Removal from long-term storage


#1

I am going to receive a car that has been in storage for over two years. It was not prepared for storage in any way. It is a very low mileage (15,000) '92 Honda Accord. What are the steps needed to safely return this vehicle to service?


#2

The first thing you need to find out is the condition of the gasoline in the gas tank. Remove the gas cap and take a sniff of the odor coming out of the gas tank. If it smells like gasoline you’ll probably be good to go. If it has a rancid or a varnish odor then the gas tank will have to be drained and cleaned along with the rest of the fuel system.

If you don’t know the last time the brake fluid was changed you’ll want to bleed the entire brake system.

You should remove the spark plugs and squirt some fogging oil into the cylinders so prevent a dry start at the cylinders.

Then it’s just a matter of inspecting the different systems such as brakes and the cooling system for leaks.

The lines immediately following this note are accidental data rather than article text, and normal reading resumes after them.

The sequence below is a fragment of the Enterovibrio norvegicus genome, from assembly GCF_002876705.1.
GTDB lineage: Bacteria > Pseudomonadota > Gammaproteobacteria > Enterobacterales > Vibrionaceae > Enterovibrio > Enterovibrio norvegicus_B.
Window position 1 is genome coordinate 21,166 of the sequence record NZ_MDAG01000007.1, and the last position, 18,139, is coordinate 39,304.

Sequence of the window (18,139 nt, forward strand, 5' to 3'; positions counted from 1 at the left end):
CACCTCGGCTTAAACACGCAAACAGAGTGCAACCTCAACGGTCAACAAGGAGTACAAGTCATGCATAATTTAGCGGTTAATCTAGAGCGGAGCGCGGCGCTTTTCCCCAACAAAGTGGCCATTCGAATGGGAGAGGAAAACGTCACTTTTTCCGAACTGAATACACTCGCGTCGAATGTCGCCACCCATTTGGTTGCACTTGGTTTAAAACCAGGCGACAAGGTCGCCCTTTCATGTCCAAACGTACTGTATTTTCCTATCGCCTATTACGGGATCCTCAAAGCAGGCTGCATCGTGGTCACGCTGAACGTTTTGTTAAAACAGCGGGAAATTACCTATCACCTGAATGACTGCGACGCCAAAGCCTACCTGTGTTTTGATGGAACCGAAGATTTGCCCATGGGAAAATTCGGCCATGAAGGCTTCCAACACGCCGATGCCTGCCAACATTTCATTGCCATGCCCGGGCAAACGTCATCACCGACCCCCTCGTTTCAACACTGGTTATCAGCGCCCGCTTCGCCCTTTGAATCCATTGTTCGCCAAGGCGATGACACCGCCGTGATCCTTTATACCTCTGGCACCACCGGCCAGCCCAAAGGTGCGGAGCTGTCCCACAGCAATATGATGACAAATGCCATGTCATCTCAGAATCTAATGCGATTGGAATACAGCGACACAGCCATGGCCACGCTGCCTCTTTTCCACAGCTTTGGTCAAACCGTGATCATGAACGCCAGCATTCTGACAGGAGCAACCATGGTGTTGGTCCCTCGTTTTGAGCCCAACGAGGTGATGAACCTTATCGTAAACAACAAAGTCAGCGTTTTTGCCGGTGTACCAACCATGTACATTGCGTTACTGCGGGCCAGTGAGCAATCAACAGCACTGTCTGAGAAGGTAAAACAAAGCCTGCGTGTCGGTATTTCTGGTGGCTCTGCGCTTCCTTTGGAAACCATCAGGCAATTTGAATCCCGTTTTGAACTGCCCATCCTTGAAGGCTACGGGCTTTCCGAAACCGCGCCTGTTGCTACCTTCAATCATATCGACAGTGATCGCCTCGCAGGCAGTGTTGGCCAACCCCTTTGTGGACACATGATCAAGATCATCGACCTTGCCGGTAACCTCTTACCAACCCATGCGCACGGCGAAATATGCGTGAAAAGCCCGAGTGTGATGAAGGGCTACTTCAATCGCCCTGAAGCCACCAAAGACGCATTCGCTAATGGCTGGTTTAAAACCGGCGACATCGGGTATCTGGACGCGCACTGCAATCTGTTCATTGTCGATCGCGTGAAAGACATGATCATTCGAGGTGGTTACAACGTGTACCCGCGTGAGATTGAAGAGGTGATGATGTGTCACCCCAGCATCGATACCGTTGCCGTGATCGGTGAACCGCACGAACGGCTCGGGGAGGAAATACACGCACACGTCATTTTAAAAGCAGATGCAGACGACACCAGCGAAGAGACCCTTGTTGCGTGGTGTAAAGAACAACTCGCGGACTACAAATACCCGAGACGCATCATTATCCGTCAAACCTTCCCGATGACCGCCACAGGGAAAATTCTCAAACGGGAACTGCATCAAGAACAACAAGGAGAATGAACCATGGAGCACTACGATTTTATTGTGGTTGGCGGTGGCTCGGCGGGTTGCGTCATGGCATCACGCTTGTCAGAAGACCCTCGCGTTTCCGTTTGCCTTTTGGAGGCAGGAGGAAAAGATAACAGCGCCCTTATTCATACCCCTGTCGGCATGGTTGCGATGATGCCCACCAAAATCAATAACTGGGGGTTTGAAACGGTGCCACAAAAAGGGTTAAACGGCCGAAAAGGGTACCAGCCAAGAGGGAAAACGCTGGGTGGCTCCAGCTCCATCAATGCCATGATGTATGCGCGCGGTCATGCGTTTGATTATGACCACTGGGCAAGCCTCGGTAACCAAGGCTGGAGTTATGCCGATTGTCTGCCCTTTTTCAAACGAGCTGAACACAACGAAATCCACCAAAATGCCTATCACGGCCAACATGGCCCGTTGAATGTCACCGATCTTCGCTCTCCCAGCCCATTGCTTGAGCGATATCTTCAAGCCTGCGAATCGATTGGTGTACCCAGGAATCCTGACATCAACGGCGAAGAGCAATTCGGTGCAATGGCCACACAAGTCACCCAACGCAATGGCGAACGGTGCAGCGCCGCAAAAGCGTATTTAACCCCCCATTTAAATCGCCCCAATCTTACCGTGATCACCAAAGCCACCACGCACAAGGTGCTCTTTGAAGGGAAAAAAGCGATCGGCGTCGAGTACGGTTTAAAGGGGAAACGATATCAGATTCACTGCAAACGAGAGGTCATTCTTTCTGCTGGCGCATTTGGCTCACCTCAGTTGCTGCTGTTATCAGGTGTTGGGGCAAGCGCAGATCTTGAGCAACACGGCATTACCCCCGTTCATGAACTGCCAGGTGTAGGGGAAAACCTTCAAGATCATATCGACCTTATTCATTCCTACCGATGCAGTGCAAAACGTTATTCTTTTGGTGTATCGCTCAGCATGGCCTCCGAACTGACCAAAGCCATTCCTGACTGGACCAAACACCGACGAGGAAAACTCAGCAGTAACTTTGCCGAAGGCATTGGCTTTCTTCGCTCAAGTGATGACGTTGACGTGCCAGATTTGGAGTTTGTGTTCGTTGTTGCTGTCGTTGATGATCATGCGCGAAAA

Tester


#3

Following what Tester said, if you can siphon out a small sample of the gasoline and look at it, smell it…It should be almost clear…Most unleaded regular is a very light green color…If your looks more orange, especially a deeper orange or brown, then the fuel system must be cleaned and flushed before any starting attempt is made…Modern cat-cracked gasoline degrades over time…Few batteries can survive sitting for two years, they go dead and then sulfate…So perhaps a new battery. Check the tire pressure and replace any that went flat…

Should you decide the gas is okay, at least fill the tank with premium fuel to dilute the existing fuel…


#4

This car shgould be TOWED or TRAILERED into a good shop, don’t try to startt it where it is now.

The low mileage means that most components will still be OK, but, as suggested, you can’t take the brakes for granted. Tester outlined a good checklist.

When properly restored to run this vehicle will have a lot of good miles left on it!


#5

You had better figure on a timing belt job also.

If the fuel system has the old house paint or varnish smell to it due to stale gasoline you might consider the fuel pump part of that equation.
Often what happens is that the pump may work fine for a while and then go belly up on you.


#6

Should you decide the gas is okay, at least fill the tank with premium fuel to dilute the existing fuel… (Caddyman}

Why Premium Fuel?